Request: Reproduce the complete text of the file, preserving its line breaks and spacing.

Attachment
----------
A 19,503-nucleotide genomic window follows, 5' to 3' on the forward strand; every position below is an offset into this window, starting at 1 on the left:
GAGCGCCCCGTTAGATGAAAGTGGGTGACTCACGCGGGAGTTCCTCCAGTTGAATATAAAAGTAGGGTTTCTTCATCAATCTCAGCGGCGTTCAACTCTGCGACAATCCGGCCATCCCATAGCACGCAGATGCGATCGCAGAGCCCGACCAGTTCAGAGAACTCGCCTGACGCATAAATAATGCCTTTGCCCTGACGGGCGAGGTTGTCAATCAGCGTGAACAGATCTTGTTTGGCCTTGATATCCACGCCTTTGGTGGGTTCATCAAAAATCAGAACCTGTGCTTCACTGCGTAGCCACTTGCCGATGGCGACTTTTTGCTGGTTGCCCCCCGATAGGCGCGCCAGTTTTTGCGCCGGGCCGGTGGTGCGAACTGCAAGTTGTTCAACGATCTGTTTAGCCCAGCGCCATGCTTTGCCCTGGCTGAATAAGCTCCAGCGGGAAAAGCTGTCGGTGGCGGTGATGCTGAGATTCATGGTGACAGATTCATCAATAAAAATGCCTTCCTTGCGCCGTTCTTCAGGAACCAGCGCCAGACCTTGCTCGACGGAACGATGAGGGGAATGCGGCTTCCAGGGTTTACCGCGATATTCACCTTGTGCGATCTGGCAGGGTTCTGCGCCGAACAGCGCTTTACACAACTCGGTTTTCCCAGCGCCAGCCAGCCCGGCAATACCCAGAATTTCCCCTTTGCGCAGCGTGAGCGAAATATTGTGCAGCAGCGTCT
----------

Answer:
A 19,503-nucleotide genomic window follows, 5' to 3' on the forward strand; every position below is an offset into this window, starting at 1 on the left:
GAGCGCCCCGTTAGATGAAAGTGGGTGACTCACGCGGGAGTTCCTCCAGTTGAATATAAAAGTAGGGTTTCTTCATCAATCTCAGCGGCGTTCAACTCTGCGACAATCCGGCCATCCCATAGCACGCAGATGCGATCGCAGAGCCCGACCAGTTCAGAGAACTCGCCTGACGCATAAATAATGCCTTTGCCCTGACGGGCGAGGTTGTCAATCAGCGTGAACAGATCTTGTTTGGCCTTGATATCCACGCCTTTGGTGGGTTCATCAAAAATCAGAACCTGTGCTTCACTGCGTAGCCACTTGCCGATGGCGACTTTTTGCTGGTTGCCCCCCGATAGGCGCGCCAGTTTTTGCGCCGGGCCGGTGGTGCGAACTGCAAGTTGTTCAACGATCTGTTTAGCCCAGCGCCATGCTTTGCCCTGGCTGAATAAGCTCCAGCGGGAAAAGCTGTCGGTGGCGGTGATGCTGAGATTCATGGTGACAGATTCATCAATAAAAATGCCTTCCTTGCGCCGTTCTTCAGGAACCAGCGCCAGACCTTGCTCGACGGAACGATGAGGGGAATGCGGCTTCCAGGGTTTACCGCGATATTCACCTTGTGCGATCTGGCAGGGTTCTGCGCCGAACAGCGCTTTACACAACTCGGTTTTCCCAGCGCCAGCCAGCCCGGCAATACCCAGAATTTCCCCTTTGCGCAGCGTGAGCGAAATATTGTGCAGCAGCGTCT